The importance of staying hydrated
Even during a break from your studies, it's super important to look after your health. A large part of this includes drinking enough water.
There are many benefits to staying adequately hydrated. It's not only good for physical wellbeing, but mental too. The summer months in our country (December to February) can reach up to 25 degrees Celsius on average, according to Tourism New Zealand. This means that when you are out and about, whether relaxing at the beach or going for a walk, you'll need to supplement your body with enough water to stay hydrated.
Here are the benefits of drinking water.
It makes your brain sharper
Just like how a car can't run on an empty tank, your brain won't work properly if you don't have the required hydration levels. This doesn't apply to just when you are studying, as you still use your brain when you're on holiday!
Even mild hydration (a fluid loss of only 1-3 per cent) can impair your memory and brain performance. You should be able to get free water at many establishments you dine in, and there are even water fountains around popular walks and cycleways. If drinking more water makes you smarter, you've got nothing to lose!
It helps with healthy bodily functions
You can't survive without eating, and the same goes for drinking. Enough water in your system acts as a lubricant. It works alongside fibre you get from your diet to help with digestion, efficiently getting rid of waste particles in your body – this means regular and healthy bowel movements!
Water can also support the suppleness of your skin (important when spending time outside in summer) and prevent kidney stones.
It gives you more energy
Have you tried running a race when you're absolutely parched? Well, there's a reason why your body screams for water when you've exerted yourself – this is to replace moisture lost through sweat. Not enough water means we don't sweat as much, which leads to overheating.
Hydration promotes a healthy circulation of blood around your body by regulating your heart. According to WebMD, water also aids in bringing oxygen through our blood to all the cells that need it.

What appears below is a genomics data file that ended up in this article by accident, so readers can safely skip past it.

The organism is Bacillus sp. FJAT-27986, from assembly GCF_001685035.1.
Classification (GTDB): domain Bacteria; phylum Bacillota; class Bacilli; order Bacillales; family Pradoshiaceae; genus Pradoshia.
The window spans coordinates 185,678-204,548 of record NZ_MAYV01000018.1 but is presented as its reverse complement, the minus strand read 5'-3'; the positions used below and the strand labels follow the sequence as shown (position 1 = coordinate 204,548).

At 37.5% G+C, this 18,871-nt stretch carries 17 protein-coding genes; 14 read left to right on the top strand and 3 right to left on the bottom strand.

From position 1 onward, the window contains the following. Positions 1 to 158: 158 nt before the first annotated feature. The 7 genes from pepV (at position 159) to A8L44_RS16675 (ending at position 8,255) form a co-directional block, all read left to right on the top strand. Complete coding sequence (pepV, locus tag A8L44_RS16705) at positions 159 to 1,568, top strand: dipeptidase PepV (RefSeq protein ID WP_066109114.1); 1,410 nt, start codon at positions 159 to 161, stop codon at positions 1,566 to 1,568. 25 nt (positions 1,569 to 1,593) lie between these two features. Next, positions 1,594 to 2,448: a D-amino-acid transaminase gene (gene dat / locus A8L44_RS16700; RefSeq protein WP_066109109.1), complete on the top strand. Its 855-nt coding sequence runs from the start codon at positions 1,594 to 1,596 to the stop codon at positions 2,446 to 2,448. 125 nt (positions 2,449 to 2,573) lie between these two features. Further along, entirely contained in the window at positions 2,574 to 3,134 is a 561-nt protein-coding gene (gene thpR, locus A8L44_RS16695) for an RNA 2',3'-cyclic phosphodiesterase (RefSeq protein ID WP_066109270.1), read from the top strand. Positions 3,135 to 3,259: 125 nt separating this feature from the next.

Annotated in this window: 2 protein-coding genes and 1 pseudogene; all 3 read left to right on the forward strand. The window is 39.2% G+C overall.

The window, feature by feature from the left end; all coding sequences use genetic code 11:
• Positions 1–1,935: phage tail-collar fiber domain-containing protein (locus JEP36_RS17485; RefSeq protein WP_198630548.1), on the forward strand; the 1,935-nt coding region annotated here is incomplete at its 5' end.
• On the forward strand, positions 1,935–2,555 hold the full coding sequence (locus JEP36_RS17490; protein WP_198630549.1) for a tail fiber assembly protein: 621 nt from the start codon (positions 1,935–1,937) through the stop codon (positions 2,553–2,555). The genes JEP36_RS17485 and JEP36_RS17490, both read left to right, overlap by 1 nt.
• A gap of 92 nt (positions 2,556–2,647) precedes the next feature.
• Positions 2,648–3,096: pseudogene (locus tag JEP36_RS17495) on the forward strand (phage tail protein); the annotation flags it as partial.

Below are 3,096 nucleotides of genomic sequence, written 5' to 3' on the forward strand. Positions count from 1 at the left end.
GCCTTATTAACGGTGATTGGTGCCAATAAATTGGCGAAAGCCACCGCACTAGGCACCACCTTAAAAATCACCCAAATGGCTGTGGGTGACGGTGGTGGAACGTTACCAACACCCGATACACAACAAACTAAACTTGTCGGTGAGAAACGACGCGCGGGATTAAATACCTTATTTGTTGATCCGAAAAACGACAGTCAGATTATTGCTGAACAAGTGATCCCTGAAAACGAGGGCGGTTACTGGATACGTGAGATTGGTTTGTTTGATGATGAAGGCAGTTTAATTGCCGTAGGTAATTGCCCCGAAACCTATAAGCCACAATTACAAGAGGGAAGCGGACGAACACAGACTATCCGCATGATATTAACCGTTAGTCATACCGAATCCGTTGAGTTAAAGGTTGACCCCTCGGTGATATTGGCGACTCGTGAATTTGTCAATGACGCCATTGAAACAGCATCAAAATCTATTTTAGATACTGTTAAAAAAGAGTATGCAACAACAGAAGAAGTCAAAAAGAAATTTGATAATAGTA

It reduces stress
Just because we're not currently studying doesn't mean we don't feel stressed! There are many other things in life beside from education that may worry us. Family, job, money – these can all negatively impact our stress levels.
Staying hydrated helps to keep a lot of stress in check. As our brain is composed of a lot of water, supplying our minds with adequate moisture can reduce these feelings of stress and worry.
It's very likely that once you start feeling thirsty and reach towards a bottle of water, you are already dehydrated. Here are some tips to help you drink more water:
- Buy a good quality reusable bottle. Make sure the plastic is BPA-free – this will be relatively inexpensive, and spending the money can make us feel obligated to use the bottle more. It'll also be handy to have on hand when we're heading to class or making a trip to the beach.
- If you don't like the taste of water, consider buying a carbon filtered bottle or flavouring it with fruit! Freeze some berries or citrus wedges in ice blocks and you'll have tasty chilly water at your convenience.
- Reduce your intake of caffeinated drinks, tea and alcohol. Although liquids, these can dehydrate our bodies more.
The general recommended daily intake is around eight glasses.
It's important to not let yourself dehydrate, especially during the summer. The general recommended daily intake is around eight glasses, but this will vary depending on your activity levels, body weight and diet.
Make sure you stay healthy and happy this summer. For more information about spending Christmas in New Zealand, contact our team at Auckland Institute of Studies today.